By Giridhar YasaFintechs have always been focused on building technology that brings the underserved and unbanked onto the financial map. With the increasing ownership of mobile handsets, internet consumption in India has also increased. Now with the advent of 5G, this is only set to rise further.As per the IAMAI report – Internet in India,…
Fintechs have always been focused on building technology that brings the underserved and unbanked onto the financial map. With the increasing ownership of mobile handsets, internet consumption in India has also increased. Now with the advent of 5G, this is only set to rise further.
As per the IAMAI report – Internet in India, 346MN Indians partake in online transactions including digital payments and e-commerce. In comparison, 331MN people in the USA have used digital transactions!
This boost was also spurred during the pandemic when India saw a rise in digital transactions. It created an opportunity for the fintech companies to acquire more customers as users got accustomed to doing things remotely and in a contactless fashion. At the same time, the cyber attackers also saw the rise of digital transactions as an opportunity to feed on vulnerable and acquire and misuse their data. While most industries are facing the wrath of cyber criminals, companies invested in financial services are at a greater risk.
Hundreds and thousands of data points are collected by financial institutions in dealing with customers on a daily basis. Customers today are seeking personalized experiences – which means financial institutions collect and store data from users including personal information, bank account information, and more. Today, even malicious actors are trying sophisticated methods to access user data – through calls, clickbait messages, spam mail, impersonation, etc – which makes it easier to acquire data for committing fraud. It becomes the responsibility of users and organizations to strengthen their data protection and security set-up and not fall prey to cyber attackers.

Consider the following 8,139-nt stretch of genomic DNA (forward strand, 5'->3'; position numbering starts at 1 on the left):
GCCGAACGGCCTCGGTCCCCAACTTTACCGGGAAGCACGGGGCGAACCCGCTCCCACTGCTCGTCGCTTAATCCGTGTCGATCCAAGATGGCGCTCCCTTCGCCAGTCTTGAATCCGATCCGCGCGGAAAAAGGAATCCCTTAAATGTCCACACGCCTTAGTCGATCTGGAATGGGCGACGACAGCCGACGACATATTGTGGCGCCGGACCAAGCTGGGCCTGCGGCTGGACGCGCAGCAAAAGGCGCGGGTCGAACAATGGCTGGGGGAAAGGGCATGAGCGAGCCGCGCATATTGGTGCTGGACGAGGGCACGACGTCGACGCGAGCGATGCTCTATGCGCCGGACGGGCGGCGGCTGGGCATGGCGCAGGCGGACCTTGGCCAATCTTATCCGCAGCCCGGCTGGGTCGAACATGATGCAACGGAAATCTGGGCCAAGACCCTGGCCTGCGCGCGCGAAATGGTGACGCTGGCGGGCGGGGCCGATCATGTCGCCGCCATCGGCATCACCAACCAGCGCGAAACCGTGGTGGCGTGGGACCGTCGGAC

Here’s a look at a few measures that Fintechs must take to ensure security and prevent cyberattacks while adhering to the RBI guidelines.
- Product or Application Safety: Fintechs create products to ease financial access for users that cater to data collection at several touchpoints. For example, we have SAAS products for all stages of the loan process – Origination (xlr8), Collection (collec10), Credit evaluation (cred8) and Co-lending (2gthr). At every stage of a loan application, the user is required to submit data – starting from details about the business, personal, and bank accounts. Some measures to safely store and protect data include Customer (PII) Data Encryption. All data in transit and storage is encrypted, redact masking of data, Implementation of role-based access control to limit data visibility, Cloud security, Internal and external penetration test, and regular security audits. All fintech organizations that are creating products/applications should ensure maximum security right from the development stage.
- Another important practice that all fintech organizations must follow for product/application security is Threat Modelling. Constant review and updating of threat models in all stages of SLDC is important especially in case of a new release and architecture/infrastructure change. This also means that there should be regular scanning and review of design, architecture and UML models – all in compliance with Privacy, Government and Industry standards.